Multilateralism to Support Global Supply ChainsBy Alejandro Enríquez | Fri, 05/15/2020 - 12:30
G20 presented the group's global response to COVID-19. The 20 richest economies in the world detailed the short-term actions that need to be implemented simultaneously to alleviate the impact of the pandemic.
The Mexican Ministry of Economy said in a statement that the agreement aims to "set the basis for an economic recovery based on strong, sustainable and inclusive growth." The Ministry of Economy affirmed that short-term actions will strengthen resilience of global supply chains and international investments, while pointing out that long-term actions will support the "necessary reforms" to the World Trade Organization. G20’s short-term actions to support world trade and investment in response to COVID-19 include trade efforts towards sound regulations, trade facilitation, transparency, operation of logistics networks and support of MSMEs.
Particularly in logistics and transportation, ministries of transport are committed "to enhance air, land, and marine connectivity and work with the private sector to prioritize movement of essential goods and having access to freight to achieve a critical mass to maintain connectivity and safeguard jobs." To protect MSMEs, the organization relies on other international bodies to prepare in-depth reports on the disruption of global value chains.
Regarding longer-term actions, countries are committed to support the multilateral trading syste, namely the WTO and its "necessary" reform toward building resilience in global supply chains and strengthening international investment. Countries will "encourage connection and policies to strengthen cooperation between multinational corporations and MSMEs," says the document.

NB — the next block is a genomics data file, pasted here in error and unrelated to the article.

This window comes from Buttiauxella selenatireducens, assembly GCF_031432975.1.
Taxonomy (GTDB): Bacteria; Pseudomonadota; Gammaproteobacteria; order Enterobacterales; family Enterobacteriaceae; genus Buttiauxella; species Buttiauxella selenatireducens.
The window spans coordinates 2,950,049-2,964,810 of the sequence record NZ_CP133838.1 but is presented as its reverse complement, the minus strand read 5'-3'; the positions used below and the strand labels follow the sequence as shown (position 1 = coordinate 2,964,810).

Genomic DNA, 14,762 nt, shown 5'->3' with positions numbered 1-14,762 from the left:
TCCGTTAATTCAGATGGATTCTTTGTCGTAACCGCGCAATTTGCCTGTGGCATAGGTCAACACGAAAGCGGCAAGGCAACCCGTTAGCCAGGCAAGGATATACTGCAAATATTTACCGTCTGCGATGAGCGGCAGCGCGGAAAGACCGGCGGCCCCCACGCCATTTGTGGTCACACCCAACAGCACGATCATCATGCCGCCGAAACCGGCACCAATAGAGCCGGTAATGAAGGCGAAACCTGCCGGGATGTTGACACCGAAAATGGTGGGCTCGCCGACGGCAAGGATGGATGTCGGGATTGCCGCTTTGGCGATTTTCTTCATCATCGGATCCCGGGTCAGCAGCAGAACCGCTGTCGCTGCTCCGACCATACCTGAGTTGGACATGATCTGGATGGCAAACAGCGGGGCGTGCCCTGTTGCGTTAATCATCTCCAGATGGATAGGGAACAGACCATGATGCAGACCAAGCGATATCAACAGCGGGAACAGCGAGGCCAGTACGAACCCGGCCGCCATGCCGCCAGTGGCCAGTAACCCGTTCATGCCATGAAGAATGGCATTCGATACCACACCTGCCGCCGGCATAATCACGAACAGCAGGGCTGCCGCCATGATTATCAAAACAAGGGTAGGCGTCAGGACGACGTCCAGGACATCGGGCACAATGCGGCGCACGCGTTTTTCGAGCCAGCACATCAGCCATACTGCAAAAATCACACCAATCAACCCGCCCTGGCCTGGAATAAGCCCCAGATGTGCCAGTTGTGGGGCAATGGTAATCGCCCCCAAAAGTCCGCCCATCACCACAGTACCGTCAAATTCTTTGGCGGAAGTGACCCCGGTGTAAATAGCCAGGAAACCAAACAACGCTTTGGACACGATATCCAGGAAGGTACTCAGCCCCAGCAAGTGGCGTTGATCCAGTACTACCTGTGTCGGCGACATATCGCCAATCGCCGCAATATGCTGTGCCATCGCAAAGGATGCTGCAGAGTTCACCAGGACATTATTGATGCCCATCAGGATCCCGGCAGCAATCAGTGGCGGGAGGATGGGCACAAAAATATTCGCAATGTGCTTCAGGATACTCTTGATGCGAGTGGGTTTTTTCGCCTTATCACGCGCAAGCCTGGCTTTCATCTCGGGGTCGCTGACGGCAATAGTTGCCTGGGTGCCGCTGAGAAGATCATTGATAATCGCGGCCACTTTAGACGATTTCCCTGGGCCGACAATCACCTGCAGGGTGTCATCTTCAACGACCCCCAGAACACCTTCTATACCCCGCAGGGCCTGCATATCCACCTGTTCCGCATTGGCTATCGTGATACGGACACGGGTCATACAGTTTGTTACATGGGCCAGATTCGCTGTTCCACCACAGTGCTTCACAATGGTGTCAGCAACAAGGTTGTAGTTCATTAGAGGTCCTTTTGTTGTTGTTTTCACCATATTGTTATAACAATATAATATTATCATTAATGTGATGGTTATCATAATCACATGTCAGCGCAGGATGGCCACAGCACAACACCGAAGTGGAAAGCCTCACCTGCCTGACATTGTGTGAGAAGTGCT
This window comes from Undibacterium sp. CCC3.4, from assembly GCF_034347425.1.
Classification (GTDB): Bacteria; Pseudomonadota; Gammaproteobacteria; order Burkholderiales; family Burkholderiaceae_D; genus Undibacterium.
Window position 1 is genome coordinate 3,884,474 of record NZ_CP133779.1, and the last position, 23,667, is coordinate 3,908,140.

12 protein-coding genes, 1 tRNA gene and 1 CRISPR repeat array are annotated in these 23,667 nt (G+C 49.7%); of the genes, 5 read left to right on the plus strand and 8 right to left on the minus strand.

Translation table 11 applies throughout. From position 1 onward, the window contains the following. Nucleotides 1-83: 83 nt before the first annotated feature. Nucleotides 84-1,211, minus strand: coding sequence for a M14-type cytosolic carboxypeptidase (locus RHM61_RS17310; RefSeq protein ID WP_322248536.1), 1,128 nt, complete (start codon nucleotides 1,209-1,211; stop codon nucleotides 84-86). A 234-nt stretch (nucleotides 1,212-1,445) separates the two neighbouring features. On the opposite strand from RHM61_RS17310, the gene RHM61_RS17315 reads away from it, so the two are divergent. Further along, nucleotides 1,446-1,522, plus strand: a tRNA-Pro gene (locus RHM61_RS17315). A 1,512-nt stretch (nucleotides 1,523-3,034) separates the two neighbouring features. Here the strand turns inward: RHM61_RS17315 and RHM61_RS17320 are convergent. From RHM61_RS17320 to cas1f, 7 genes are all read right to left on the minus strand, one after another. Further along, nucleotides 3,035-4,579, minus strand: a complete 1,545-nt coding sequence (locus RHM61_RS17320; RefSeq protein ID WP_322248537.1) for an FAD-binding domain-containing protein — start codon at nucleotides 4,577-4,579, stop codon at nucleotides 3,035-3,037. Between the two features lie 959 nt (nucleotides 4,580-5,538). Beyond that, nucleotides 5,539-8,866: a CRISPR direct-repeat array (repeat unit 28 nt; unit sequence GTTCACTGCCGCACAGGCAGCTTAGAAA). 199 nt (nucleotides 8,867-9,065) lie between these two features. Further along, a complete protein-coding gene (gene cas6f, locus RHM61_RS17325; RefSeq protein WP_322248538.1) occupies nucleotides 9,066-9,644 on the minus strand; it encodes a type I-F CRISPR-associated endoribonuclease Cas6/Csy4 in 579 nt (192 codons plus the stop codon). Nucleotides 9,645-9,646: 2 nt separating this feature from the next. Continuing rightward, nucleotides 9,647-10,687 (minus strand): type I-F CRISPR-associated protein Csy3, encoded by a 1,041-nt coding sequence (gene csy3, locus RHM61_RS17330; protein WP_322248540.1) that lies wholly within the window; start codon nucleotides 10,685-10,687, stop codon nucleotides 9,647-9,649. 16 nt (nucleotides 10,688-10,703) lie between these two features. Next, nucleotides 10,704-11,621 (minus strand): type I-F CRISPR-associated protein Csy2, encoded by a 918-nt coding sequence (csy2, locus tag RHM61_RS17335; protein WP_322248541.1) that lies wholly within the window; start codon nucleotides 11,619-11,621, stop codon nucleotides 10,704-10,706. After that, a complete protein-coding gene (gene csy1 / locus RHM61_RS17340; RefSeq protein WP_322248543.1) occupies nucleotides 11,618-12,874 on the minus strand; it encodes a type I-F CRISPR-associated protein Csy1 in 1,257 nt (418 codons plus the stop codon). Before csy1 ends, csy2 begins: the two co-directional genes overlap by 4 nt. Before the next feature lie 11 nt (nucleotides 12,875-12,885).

International organizations have deployed all the information at hand to provide evidence for policies and business decision-making. Earlier this week, the Committee for the Coordination of Statistical Activities (CCSA) released the report: "How COVID-19 Is Changing the World: a Statistical Perspective." CCSA is formed by 36 international and supranational organizations, many within the UN System, focused on the provision of international official statistics. “We welcome the collective work carried out by international organizations to provide a consolidated in-depth analysis of the impact of COVID-19 on world trade, investment and global supply chains,” says the G20 on a statement.
As automotive supply chains are getting ready to resume operations in North America, the Mexican Ministry of Economy has already presented the stages upon which the "new normal" will be set. Between May 18 and June 1, companies, individuals and institutions will prepare to return to activities on June 1 when a traffic light indicator will be set for municipalities depending on their level of contagion. Given that transport equipment manufacturing has been labeled as essential, automotive related manufacturers should resume operations no sooner than May 18.